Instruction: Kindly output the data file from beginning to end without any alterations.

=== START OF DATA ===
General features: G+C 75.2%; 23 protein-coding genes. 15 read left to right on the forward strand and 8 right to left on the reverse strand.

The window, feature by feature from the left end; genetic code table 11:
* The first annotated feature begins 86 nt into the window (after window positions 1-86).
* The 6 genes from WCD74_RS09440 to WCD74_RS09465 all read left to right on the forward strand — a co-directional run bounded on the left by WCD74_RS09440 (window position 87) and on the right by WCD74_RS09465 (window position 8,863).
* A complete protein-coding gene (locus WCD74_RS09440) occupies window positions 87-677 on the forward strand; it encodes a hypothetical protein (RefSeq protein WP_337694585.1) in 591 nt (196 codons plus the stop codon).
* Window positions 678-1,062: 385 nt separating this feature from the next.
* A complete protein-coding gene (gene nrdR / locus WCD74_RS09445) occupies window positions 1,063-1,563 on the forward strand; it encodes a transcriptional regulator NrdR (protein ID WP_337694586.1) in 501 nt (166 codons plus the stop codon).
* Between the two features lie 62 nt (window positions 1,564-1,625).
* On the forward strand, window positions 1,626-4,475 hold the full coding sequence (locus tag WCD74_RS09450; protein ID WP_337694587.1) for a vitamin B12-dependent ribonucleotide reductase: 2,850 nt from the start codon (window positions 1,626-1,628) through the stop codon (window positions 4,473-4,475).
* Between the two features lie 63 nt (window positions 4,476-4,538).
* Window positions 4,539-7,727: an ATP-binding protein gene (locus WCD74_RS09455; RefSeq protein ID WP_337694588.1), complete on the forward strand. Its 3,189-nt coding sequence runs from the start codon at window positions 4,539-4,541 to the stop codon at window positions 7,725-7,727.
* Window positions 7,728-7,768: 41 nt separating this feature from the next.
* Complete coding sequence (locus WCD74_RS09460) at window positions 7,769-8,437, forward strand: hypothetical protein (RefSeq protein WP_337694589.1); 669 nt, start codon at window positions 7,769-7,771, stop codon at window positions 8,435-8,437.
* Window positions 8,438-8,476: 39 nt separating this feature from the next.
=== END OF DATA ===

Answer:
General features: G+C 75.2%; 23 protein-coding genes. 15 read left to right on the forward strand and 8 right to left on the reverse strand.

The window, feature by feature from the left end; genetic code table 11:
* The first annotated feature begins 86 nt into the window (after window positions 1-86).
* The 6 genes from WCD74_RS09440 to WCD74_RS09465 all read left to right on the forward strand — a co-directional run bounded on the left by WCD74_RS09440 (window position 87) and on the right by WCD74_RS09465 (window position 8,863).
* A complete protein-coding gene (locus WCD74_RS09440) occupies window positions 87-677 on the forward strand; it encodes a hypothetical protein (RefSeq protein WP_337694585.1) in 591 nt (196 codons plus the stop codon).
* Window positions 678-1,062: 385 nt separating this feature from the next.
* A complete protein-coding gene (gene nrdR / locus WCD74_RS09445) occupies window positions 1,063-1,563 on the forward strand; it encodes a transcriptional regulator NrdR (protein ID WP_337694586.1) in 501 nt (166 codons plus the stop codon).
* Between the two features lie 62 nt (window positions 1,564-1,625).
* On the forward strand, window positions 1,626-4,475 hold the full coding sequence (locus tag WCD74_RS09450; protein ID WP_337694587.1) for a vitamin B12-dependent ribonucleotide reductase: 2,850 nt from the start codon (window positions 1,626-1,628) through the stop codon (window positions 4,473-4,475).
* Between the two features lie 63 nt (window positions 4,476-4,538).
* Window positions 4,539-7,727: an ATP-binding protein gene (locus WCD74_RS09455; RefSeq protein ID WP_337694588.1), complete on the forward strand. Its 3,189-nt coding sequence runs from the start codon at window positions 4,539-4,541 to the stop codon at window positions 7,725-7,727.
* Window positions 7,728-7,768: 41 nt separating this feature from the next.
* Complete coding sequence (locus WCD74_RS09460) at window positions 7,769-8,437, forward strand: hypothetical protein (RefSeq protein WP_337694589.1); 669 nt, start codon at window positions 7,769-7,771, stop codon at window positions 8,435-8,437.
* Window positions 8,438-8,476: 39 nt separating this feature from the next.